I've never understood why we allow our print media to support a particular political viewpoint. Why is it that just before an election, our media line up in their separate camps and decide to tell us who to vote for? If there is a point of law I'm unaware of, perhaps someone will enlighten me, but just how is it in the public interest to seek to influence the outcome of general elections? Why do we need them to tell us what to do? Why must we learn of policy through their prism, why may we not be allowed to decide for ourselves?

An even more uncomfortable truth - and the truth that I believe Tory MPs found so unpalatable yesterday - is that our press, allowed to favour or destroy - are overwhelmingly right wing.

They always have been, this is not a new phenomenon. The Zimoniev letter was a forgery from 1924, printed by the Daily Mail just four days before a general election, claiming that the then Labour leader, Ramsay MacDonald was a communist. Labour lost the election before anyone could prove the letter a fake. This is nothing new, Margaret Thatcher courted the media just as Blair and Brown had to. To win, to stay relevant, to share policy, any political party had to dance with the media devils - until yesterday, they had little choice.

Through history however, Labour have had few media friends. Is this because the "public" don't share Labour values or because the staggeringly wealthy handful of men who own our media do not? Apart from a few early Blair years, the Labour party has overwhelmingly had to fight media bias to get any kind of message in front of the public. Conservatives love to dispute this, but the facts speak for themselves.

In the Blue corner, we have The Daily Mail, The Sun, The News of the World, The Times, Sky News, The Telegraph & The Express. In the Red corner, we have The Mirror and The Guardian. It is telling that those on the right often complain about bias in the Independent and the BBC too - presumably so startled by a balanced view that even that seems too far from the right wing placebo they are used to? Is it any coincidence that it is the Guardian who have fought almost single-handedly to bring phone-hacking to light?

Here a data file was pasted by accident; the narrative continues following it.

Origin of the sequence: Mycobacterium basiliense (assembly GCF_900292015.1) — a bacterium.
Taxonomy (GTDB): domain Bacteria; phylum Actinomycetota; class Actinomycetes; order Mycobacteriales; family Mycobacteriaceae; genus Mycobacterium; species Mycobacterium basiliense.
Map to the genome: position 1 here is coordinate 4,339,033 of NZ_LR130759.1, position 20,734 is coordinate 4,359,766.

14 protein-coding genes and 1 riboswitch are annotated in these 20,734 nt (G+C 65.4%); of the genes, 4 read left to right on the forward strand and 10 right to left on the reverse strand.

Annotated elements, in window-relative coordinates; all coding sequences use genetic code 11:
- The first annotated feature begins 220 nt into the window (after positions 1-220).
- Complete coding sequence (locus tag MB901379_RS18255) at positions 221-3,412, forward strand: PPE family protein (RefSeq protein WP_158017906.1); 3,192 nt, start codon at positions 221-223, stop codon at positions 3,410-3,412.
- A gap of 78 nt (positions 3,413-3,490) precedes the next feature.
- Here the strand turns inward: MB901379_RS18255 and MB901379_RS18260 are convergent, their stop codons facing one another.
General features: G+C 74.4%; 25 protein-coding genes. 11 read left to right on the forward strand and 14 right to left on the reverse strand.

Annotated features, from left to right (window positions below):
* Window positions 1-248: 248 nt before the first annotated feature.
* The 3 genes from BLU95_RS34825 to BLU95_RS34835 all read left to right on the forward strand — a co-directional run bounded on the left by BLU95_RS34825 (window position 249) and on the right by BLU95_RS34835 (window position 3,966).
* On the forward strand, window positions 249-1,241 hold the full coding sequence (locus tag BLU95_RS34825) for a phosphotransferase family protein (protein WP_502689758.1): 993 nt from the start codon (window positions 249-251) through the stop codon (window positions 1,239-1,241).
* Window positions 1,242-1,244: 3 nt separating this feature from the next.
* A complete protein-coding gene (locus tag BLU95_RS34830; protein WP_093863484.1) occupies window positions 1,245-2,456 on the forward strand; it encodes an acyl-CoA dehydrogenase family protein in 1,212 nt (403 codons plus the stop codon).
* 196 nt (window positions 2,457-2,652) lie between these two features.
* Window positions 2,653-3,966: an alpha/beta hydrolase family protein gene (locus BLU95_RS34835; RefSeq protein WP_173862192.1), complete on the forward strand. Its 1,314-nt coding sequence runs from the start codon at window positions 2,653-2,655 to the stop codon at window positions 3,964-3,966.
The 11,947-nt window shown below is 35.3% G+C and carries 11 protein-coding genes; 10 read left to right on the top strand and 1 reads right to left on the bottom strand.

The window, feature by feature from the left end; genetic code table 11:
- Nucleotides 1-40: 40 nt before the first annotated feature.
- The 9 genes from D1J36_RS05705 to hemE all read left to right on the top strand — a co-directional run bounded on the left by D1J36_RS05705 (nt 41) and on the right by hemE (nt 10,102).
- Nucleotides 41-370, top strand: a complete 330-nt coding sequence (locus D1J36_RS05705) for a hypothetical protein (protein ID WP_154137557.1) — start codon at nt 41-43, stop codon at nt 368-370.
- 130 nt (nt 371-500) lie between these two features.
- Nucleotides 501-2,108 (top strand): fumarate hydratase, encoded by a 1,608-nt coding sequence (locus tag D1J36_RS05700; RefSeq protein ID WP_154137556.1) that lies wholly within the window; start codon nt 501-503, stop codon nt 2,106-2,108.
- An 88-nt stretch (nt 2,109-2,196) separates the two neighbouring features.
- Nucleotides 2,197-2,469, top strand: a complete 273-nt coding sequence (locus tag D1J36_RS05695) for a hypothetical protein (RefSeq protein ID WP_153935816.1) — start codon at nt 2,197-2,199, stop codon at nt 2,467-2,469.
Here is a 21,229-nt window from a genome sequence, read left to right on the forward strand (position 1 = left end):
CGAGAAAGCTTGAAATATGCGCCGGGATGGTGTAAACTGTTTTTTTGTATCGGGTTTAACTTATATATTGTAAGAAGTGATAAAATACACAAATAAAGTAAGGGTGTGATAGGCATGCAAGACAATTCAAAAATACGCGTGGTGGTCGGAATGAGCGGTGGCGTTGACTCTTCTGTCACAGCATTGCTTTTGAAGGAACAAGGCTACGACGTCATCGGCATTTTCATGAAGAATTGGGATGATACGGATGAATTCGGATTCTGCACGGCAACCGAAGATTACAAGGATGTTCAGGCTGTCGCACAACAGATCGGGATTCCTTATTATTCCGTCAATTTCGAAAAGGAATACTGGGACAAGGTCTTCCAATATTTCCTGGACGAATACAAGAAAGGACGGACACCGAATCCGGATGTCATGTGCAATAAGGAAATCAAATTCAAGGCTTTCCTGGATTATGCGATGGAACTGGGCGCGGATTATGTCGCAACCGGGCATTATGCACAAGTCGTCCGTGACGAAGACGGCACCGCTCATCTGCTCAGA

It will always suit the right to have a "cosy" relationship with the press, who, largely share their agenda. It will never, ever be "cosy" for those on the left.

Oh my! But this is not popular at all! This is "partisan" this is just "sour grapes" from a tribal leftie. If there is a bias in our press, then we are to battle it selflessly, accept the will of a "free" market. Convenient isn't it when you stand to benefit from that very bias! Labour tried for decades to win without the right wing press and history shows us overwhelmingly that it just can't be done. It was after all "The Sun Wot Won It" in 92.

Labour undoubtedly tried to play the Tories at their own game between 97 and 2010 and it was often horrible to watch, but did I think there was any alternative? Did I think we could stay in power without Murdoch or Associated News? No. Did we start to design policy with these publications in mind? Overwhelmingly I believe the answer is yes. Is it the way we should go forward, just because it's always been done that way? I see no good reason why we should.

If I had any say over this enquiry, I would be asking for political bias to be considered. I would ask if it were possible to stop our media from "choosing sides" in a general election and wondering if the same standards could be applied to print journalism as are applied to television journalism. I suppose the answer will be a big fat laugh. Cries of "It doesn't work that way" "restricting a free press" "it could never be done" will be trotted out.